At this time of year, many women who don’t normally drink will have a few and those that drink regularly, have a few more. A study of 1006 Australians has been reported to show a 1/3 increase in alcohol consumption during the festive season. I know myself as a breastfeeding usually non drinker, that I’ve already had 3 nights out with alcohol consumed in the past 2 weeks. My baby is 11 months old and I can easily metabolise a glass of wine in between feeds. But are there guidelines for combining alcohol and breastfeeding? How long do you need to leave it between drinking and feeding? What about younger babies? Are there any risks to the baby if Mum has a drink or two then feeds?
It turns out we know quite a lot about how alcohol works in breastmilk. It gets into the breastmilk from the blood and leaves the breastmilk at the same rate as alcohol leaves the blood. So if you feel drunk, there will be some alcohol in your milk. The concentration of alcohol in the breastmilk is less than 2% of what mum has had to drink. So unless you’re drinking large amounts, it’s fair to say that baby would be getting only very, very small amounts of alcohol and it’s better to drink and feed than to not feed at all due to the problems the disruption to feeding patterns can cause. However, while we know that only very small amounts of alcohol will be passed through the milk, we don’t know how occasional tiny, tiny amounts of alcohol effects a baby.
Here are 9 things that I think every mother needs to know about drinking and breastfeeding.
- Time taken for alcohol to clear from breastmilk depends on your weight. For an average sized women, it conservatively takes 2 hours to get rid of each standard drink. That’s 2 hours for 1, 4 hours for 2, 6 hours for 3 etc. The smaller you are, the more time it takes to metabolise each drink. Alcohol becomes present in your milk 30-60 mins from the time you start drinking.
- The only way to reduce the amount of alcohol in your breastmilk is to wait it out. Once you stop drinking, the amount of alcohol in your blood and breastmilk will start to drop.
- There is no point to expressing milk while you are drunk to throw affected milk away, the ol’ pump n’ dump is a myth. You just need to wait enough time for the alcohol to clear from the milk. Express only if you need to for comfort. If you do express while affected by alcohol, throw it away because the alcohol will stay in the milk once removed from the breast.5.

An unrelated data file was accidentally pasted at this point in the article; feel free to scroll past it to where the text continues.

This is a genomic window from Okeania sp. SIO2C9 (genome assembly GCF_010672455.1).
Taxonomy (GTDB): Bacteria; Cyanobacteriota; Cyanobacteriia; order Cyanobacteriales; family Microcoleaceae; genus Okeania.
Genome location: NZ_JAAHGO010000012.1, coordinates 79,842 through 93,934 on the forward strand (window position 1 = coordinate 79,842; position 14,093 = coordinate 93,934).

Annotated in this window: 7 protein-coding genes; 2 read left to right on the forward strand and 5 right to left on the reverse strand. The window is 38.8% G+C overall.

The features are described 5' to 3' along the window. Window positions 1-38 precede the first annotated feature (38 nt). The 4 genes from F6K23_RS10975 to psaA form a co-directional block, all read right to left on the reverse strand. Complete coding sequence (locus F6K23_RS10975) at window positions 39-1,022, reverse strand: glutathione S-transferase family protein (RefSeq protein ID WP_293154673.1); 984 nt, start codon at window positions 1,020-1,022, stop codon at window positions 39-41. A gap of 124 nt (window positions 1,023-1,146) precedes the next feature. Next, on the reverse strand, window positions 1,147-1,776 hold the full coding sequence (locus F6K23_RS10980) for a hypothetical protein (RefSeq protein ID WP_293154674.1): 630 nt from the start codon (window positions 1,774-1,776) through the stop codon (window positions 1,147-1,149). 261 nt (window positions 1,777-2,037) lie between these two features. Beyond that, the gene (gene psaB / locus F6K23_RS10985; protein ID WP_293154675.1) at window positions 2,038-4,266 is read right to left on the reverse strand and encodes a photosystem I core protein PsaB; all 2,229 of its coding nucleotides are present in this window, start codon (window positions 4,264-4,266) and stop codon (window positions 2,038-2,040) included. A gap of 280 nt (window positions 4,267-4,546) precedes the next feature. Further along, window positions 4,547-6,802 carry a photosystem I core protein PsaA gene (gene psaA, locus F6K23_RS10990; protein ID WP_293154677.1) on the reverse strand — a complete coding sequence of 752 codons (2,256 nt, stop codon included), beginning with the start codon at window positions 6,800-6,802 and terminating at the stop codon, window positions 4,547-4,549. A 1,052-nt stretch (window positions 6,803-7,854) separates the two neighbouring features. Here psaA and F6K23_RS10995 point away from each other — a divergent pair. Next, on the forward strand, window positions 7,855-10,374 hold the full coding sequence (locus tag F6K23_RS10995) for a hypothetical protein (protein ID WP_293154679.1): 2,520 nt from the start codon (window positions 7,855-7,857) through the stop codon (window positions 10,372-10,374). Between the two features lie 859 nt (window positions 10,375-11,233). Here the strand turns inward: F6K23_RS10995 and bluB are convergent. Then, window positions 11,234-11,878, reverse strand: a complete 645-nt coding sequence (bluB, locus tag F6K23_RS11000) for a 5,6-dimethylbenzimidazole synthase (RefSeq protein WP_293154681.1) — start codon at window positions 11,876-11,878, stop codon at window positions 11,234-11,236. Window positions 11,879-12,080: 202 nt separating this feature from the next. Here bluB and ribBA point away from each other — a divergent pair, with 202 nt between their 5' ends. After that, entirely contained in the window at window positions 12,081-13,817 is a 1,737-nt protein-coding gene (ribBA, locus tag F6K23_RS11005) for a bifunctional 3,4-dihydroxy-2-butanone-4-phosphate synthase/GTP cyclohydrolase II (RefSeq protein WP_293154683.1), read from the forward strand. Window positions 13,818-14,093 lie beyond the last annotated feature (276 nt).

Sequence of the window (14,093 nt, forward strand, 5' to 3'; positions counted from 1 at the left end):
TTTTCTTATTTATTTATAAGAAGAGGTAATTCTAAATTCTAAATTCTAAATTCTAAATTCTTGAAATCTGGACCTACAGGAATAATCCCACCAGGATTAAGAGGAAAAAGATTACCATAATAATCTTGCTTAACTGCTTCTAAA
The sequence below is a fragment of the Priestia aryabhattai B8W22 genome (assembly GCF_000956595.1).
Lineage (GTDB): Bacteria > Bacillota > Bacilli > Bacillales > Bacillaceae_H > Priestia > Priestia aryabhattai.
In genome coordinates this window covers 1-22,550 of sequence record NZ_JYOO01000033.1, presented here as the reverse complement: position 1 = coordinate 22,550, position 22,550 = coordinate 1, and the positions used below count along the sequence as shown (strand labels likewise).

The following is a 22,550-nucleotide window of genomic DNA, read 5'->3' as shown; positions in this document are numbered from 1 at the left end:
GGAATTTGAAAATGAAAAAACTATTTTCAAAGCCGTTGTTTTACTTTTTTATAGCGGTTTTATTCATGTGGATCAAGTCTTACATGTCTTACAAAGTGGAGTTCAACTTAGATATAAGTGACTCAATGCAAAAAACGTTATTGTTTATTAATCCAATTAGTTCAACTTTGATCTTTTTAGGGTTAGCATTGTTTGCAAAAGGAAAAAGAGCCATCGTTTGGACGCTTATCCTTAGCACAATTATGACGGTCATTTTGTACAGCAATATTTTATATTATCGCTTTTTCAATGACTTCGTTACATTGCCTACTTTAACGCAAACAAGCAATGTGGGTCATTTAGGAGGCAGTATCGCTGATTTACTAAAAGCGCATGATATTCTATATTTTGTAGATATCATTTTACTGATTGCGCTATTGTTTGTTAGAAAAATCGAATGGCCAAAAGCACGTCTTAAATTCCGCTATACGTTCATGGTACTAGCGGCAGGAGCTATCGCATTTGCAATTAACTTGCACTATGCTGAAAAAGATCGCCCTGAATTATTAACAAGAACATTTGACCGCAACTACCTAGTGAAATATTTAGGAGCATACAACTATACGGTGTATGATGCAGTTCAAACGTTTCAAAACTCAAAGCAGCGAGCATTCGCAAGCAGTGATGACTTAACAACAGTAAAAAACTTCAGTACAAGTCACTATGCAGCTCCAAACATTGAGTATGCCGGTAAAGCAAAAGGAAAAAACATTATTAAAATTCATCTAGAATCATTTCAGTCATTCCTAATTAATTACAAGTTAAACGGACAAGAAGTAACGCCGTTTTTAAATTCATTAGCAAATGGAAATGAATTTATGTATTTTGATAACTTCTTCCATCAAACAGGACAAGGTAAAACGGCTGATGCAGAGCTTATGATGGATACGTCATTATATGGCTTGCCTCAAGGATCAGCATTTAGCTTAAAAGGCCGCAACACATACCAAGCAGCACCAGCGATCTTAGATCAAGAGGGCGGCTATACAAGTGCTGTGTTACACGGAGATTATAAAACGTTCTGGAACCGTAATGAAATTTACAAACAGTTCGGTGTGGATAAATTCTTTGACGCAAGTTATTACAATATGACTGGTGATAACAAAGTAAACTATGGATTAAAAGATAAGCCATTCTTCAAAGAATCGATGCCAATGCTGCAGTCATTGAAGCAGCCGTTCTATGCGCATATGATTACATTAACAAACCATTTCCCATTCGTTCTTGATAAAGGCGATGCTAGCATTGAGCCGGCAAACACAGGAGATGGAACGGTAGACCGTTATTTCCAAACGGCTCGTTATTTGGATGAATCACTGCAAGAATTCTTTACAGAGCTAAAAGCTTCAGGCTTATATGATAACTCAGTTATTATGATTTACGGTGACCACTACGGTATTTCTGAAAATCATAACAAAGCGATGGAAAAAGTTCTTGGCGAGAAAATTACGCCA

- For very young babies, it is best NOT TO DRINK at all. Babies under 1 month old cannot metabolise alcohol, their liver is still maturing. Also, to establish a good supply and avoid feeding difficulties you need to be available to feed a newborn at their whim. This may mean that on the day you decide to have a drink baby decides a feeding marathon is in order and wants to feed every hour. In this case, you don’t have time to metabolise even 1 standard drink between feeds. This may seem a little harsh but, if you wouldn’t drink while pregnant, it’s not that much more to refrain for another 4-8 weeks while your baby develops the ability to cope with the alcohol and you get supply and demand in synch.
- Binge drinking is never a good idea for anyone- breastfeeding or not. But, if you plan to go out and write yourself off, or if you sometimes accidently do so- freeze milk to leave for your baby and find someone take care of your baby until you’re no longer affected by alcohol.
- Breastmilk with a small amount of alcohol in it is still better than any breastmilk substitute. So if baby is hungry, you have no expressed milk, you’ve had a drink or 2 and think you still have alcohol in your milk, feed anyway.
- Alcohol can affect your let down and slow the flow of milk. This may make baby a bit fussy at the breast.
- Babies that are affected by alcohol in the milk may fall asleep quicker but wake more frequently and suffer tummy upsets the next day.
Peace on Earth and good will to all.
Women who are breastfeeding are strongly advised not to drink in excess because alcohol impairs a mothers ability to look after her baby. If the mother continues to drink a lot, perhaps it is time to consider alcoholic detox programs to help both mother and child.